Why?--think back to the enzyme laboratory. In most animals, a rise of 10 degrees in body temperature causes a 2- to 3-fold increase in the rate of oxygen consumption. However, this is not always the case; especially for birds and small mammals, the most commonly used experimental subjects for such studies. Thus we will have to consider the different ways that animals have evolved to cope with the temperature variations they encounter in their environments, before we can start our explorations.
How is respiration related to an animal's body temperature?
The crucial factor is that not all of the energy released during cellular respiration is converted into chemical energy. While much of the potential energy of food is converted into ATP, some is also released as heat. Most members of the animal kingdom allow this heat to escape into the environment, but two groups (mammals and birds) limit its escape by insulation (fat, fur and feathers). This allows mammals and birds to use trapped heat to control their body temperature so that it fluctuates by only a few degrees. Maintenance of a constant body temperature provides a more uniform internal environment for enzymatic reactions and thus increases metabolic efficiency.
Benefits come with costs.
For example, to maintain their relatively high internal temperatures, mammals must consume more food than an animal of the same size that cannot maintain a constant body temperature (such as a reptile). Additionally, maintaining a constant body temperature usually proves costly in terms of energy, especially at temperature extremes. Many mammals shiver at low temperatures. This increases metabolic rate for the sole purpose of producing heat to warm the body, so energy is expended even though the animal is not active. At high temperatures, the same mammals tend to sweat and/or pant. Panting has some serious disadvantages because it requires muscular work, which increases heat production and adds to the heat load. Additionally, it can result in blood alkalosis due to an excessive loss of carbon dioxide from the blood. Remember that it is important to understand both the costs and benefits of physiological adaptations in order to fully understand an organism's biology.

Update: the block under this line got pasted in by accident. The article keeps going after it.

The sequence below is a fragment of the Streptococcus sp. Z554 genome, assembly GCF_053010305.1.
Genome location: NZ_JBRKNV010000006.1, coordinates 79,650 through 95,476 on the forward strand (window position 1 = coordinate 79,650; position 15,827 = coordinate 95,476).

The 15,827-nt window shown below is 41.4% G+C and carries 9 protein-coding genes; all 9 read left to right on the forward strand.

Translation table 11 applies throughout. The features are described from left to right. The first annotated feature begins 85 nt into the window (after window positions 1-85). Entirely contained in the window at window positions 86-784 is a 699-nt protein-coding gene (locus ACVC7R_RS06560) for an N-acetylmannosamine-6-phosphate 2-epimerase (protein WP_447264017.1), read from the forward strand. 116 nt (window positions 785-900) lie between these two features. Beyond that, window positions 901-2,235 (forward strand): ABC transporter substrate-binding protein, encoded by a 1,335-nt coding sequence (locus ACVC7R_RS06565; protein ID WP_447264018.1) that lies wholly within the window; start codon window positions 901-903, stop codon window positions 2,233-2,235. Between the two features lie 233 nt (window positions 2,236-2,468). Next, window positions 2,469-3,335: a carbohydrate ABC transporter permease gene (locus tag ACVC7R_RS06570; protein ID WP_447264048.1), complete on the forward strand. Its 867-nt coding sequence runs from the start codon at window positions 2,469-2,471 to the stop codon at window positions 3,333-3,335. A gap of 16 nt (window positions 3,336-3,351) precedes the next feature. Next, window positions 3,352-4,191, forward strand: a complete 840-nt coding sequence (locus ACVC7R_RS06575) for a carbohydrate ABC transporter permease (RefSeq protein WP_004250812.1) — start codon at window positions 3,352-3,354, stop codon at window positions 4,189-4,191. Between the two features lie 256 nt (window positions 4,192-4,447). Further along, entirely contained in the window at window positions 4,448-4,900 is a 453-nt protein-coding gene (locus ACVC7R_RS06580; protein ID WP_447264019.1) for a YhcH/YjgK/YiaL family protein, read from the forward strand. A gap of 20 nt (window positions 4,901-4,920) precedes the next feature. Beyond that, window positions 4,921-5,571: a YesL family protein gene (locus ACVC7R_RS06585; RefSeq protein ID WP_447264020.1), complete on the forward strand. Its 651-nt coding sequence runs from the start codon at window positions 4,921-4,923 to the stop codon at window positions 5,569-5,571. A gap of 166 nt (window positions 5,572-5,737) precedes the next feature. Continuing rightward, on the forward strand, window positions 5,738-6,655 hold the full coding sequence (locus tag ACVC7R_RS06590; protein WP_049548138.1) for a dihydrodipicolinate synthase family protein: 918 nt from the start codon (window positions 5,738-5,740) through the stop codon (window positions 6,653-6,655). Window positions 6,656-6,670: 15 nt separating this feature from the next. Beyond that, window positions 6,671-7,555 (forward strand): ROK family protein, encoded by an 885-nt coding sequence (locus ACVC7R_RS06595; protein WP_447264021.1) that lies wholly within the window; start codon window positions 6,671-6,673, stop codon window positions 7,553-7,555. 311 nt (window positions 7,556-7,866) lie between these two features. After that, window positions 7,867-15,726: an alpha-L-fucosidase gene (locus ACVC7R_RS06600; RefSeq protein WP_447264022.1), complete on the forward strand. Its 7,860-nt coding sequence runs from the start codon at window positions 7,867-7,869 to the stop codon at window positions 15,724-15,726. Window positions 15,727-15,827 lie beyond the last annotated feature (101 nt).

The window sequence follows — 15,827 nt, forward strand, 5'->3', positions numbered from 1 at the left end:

We tend to divide animals into two groups: endotherms and ectotherms.
The first group contains species which use metabolic heat to maintain a relatively constant body temperature. The second group contains the majority of animal species in which body temperature fluctuates relative to environmental temperature. Note, however, that ectotherms do have some control over their body temperature through other mechanisms, mainly behavioral. For example, a reptile can bask in the sun to raise body temperature or retreat into the shade to lower it. Modern reptiles and amphibians are ectotherms; in fact the terms endotherm and ectotherm were originally coined to distinguish the "warm-blooded" mammals and birds from "cold-blooded" reptiles and amphibians. Note though, that a reptile warmed by the sun may actually have a higher body temperature than a mammal. Today you will be measuring oxygen consumption during respiration of a mammal, but if you were ever to use an ectotherm for such a study, you would find a different scale of oxygen consumption and would need to observe the behavior of the animal to explain your results.
||This graph illustrates the effect of environmental temperature on the body temperature of an endotherm vs. an ectotherm.